Make them a part of a group discussion with key stakeholders. Focus on community, and make these forums as social as they can possibly be.

The costs you’ll face? Dinner. Be prepared to pay up to $50 per person as a heartfelt thank you.

If you’re running an online business or if your customers are geo-dispersed, the experience will be all-the-better. Bring people together online through a webinar, Google Hangout, or video call.

6. Advertise on a Bench or Bus

This advertising strategy is great for reaching customers in major cities.

Commuters spend a lot of time on the road and waiting for transportation. People that work downtown take breaks by going out for walks at local parks.

What’s crucial here is that you find advertising spots that can reach key eyeballs. Make sure that you understand the demographics of the geography that you’re trying to reach by consulting free data from the Census Bureau.

The cost of advertising on a bus can be as low as $950 or as high as tens of thousands of dollars for a 4-week period, depending on how big you want your ad to be. The cost of advertising on a bench changes from $75 to $500 for a four week period and depends on foot traffic volume in the geography you’re trying to reach.

7. Sponsor a Community Sports Team or Event

Small businesses are key stakeholders in their communities. So put yourself out there. The next time the local kids’ baseball team puts out a call for corporate sponsors, step up to add your name (and donation) to the team or event.

Sponsor_Team2

 

Step up your game by giving away freebies like branded water bottles or hats, for instance, at tournaments and big games.

As always,  be wise with your marketing spend, and choose events carefully. In this situation, cheaper isn’t always better. It’s worth it to spend more to reach more people. After all, what’s the point of marketing to an empty crowd?

8. Join Community Associations

One way to build visibility around your company is to connect with fellow business leaders who can refer their customers to your product or services.

Rotary International is a great place to start connecting with fellow small business stakeholders in your community. Rotary is more than a group to market your services—it helps you stay connected where you are, encourages you to contribute to greater causes, and can elicit feelings of respect in your town or city.

Membership fees will vary by city and range between $50 to several hundred dollars per year. You might also need to pay for meals and be expected to contribute to fundraising events.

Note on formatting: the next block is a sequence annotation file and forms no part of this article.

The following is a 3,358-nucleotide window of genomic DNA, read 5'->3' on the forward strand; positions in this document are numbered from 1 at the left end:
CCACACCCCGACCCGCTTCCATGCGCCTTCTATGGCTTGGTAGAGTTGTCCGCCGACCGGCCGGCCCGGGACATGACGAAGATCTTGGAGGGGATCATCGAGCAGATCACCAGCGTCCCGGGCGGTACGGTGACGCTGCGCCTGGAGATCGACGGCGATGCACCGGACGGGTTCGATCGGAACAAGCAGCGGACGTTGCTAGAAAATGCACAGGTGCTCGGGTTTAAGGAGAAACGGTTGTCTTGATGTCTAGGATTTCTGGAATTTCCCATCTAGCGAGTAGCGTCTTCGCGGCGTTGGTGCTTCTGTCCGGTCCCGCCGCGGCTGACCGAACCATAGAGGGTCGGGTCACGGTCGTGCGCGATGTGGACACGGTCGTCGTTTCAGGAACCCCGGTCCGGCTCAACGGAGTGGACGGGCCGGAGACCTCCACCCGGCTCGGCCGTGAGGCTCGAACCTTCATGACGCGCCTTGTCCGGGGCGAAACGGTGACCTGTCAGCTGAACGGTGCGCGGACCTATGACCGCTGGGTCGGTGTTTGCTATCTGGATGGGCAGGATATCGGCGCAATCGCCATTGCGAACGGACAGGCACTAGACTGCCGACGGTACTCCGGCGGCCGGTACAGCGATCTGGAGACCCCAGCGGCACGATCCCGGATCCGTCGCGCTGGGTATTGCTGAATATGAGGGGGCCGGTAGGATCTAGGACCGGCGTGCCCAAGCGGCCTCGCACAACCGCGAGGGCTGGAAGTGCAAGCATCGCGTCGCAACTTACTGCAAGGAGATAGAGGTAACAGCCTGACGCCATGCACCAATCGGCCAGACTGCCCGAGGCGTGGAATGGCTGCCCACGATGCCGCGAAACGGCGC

9. Participate in Trade Shows

Get a booth. Prepare some marketing materials. Get prospective customers to come directly to you.

Trade shows are high-traffic opportunities to connect with audiences and get face time with people from all over the world. Make sure that you bring enough representatives for optimal face time. Bring business cards and flyers to make sure that you can keep the relationship going.

Even inexpensive marketing materials will do here. While it’s true that other trade show participants will have bells and whistles like contests and freebies, what’s most important are the human-to-human conversations that you’re able to spark and sustain.

Some trade shows are free, but be expected to pay up to several thousand dollars for a popular event. Choose opportunities wisely to connect with the most focused audience possible.

10. Set up a Pop-up Shop

It’s the holiday season, prime time to set up shop. If your brick-and-mortar store is off the beaten path, set up a temporary storefront in a local mall or other high traffic area.

Just look at Amy MacCabe, who runs Savory Spice Shop in Boston’s South End.

In an effort to create more awareness for the store, Amy opened a walk-through gift shop at a nearby mall, sandwiched between department stores. The store will be open for two months, selling gift boxes ranging in price from $22 to $75. She’s selling individual spices too, at $3 a pop.

Like the idea? Check out PopUpInsider to find pop-up shop locations near you.

11. Hustle

Plain and simple, never miss an opportunity to talk about your company. Have your sales pitch ready. You never know when inspiration will strike or when a stranger might connect you to a high-value prospect.

Do your research before attending meetups or events (yes, even social gatherings). Be strategic, always. Practice the perfect handshake. These chance interactions have the potential to be powerful.

And see 15 Ways to Let the World Know About Your Awesome Business if you need more ideas.